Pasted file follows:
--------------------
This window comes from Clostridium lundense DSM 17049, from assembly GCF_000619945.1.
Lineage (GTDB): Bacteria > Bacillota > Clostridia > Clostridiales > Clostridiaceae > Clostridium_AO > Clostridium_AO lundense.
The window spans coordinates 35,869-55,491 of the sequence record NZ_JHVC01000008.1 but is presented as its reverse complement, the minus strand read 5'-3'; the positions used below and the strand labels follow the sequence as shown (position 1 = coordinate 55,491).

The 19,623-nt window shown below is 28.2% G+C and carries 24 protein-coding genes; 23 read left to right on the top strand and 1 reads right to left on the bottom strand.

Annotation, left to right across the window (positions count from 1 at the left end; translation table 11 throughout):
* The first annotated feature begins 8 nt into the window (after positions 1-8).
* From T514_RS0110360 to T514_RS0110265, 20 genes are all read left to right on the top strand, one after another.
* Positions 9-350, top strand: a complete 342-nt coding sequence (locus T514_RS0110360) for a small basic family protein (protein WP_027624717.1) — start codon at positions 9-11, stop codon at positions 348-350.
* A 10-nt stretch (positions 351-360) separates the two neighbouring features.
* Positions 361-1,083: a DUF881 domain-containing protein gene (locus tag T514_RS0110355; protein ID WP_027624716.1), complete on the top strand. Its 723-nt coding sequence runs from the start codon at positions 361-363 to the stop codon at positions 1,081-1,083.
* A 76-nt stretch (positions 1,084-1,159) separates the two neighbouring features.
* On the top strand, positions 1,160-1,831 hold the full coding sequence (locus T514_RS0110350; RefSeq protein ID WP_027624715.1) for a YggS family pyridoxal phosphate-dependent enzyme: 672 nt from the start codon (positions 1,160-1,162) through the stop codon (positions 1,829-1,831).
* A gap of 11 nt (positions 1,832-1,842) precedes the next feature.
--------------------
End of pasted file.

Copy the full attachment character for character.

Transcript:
This window comes from Clostridium lundense DSM 17049, from assembly GCF_000619945.1.
Lineage (GTDB): Bacteria > Bacillota > Clostridia > Clostridiales > Clostridiaceae > Clostridium_AO > Clostridium_AO lundense.
The window spans coordinates 35,869-55,491 of the sequence record NZ_JHVC01000008.1 but is presented as its reverse complement, the minus strand read 5'-3'; the positions used below and the strand labels follow the sequence as shown (position 1 = coordinate 55,491).

The 19,623-nt window shown below is 28.2% G+C and carries 24 protein-coding genes; 23 read left to right on the top strand and 1 reads right to left on the bottom strand.

Annotation, left to right across the window (positions count from 1 at the left end; translation table 11 throughout):
* The first annotated feature begins 8 nt into the window (after positions 1-8).
* From T514_RS0110360 to T514_RS0110265, 20 genes are all read left to right on the top strand, one after another.
* Positions 9-350, top strand: a complete 342-nt coding sequence (locus T514_RS0110360) for a small basic family protein (protein WP_027624717.1) — start codon at positions 9-11, stop codon at positions 348-350.
* A 10-nt stretch (positions 351-360) separates the two neighbouring features.
* Positions 361-1,083: a DUF881 domain-containing protein gene (locus tag T514_RS0110355; protein ID WP_027624716.1), complete on the top strand. Its 723-nt coding sequence runs from the start codon at positions 361-363 to the stop codon at positions 1,081-1,083.
* A 76-nt stretch (positions 1,084-1,159) separates the two neighbouring features.
* On the top strand, positions 1,160-1,831 hold the full coding sequence (locus T514_RS0110350; RefSeq protein ID WP_027624715.1) for a YggS family pyridoxal phosphate-dependent enzyme: 672 nt from the start codon (positions 1,160-1,162) through the stop codon (positions 1,829-1,831).
* A gap of 11 nt (positions 1,832-1,842) precedes the next feature.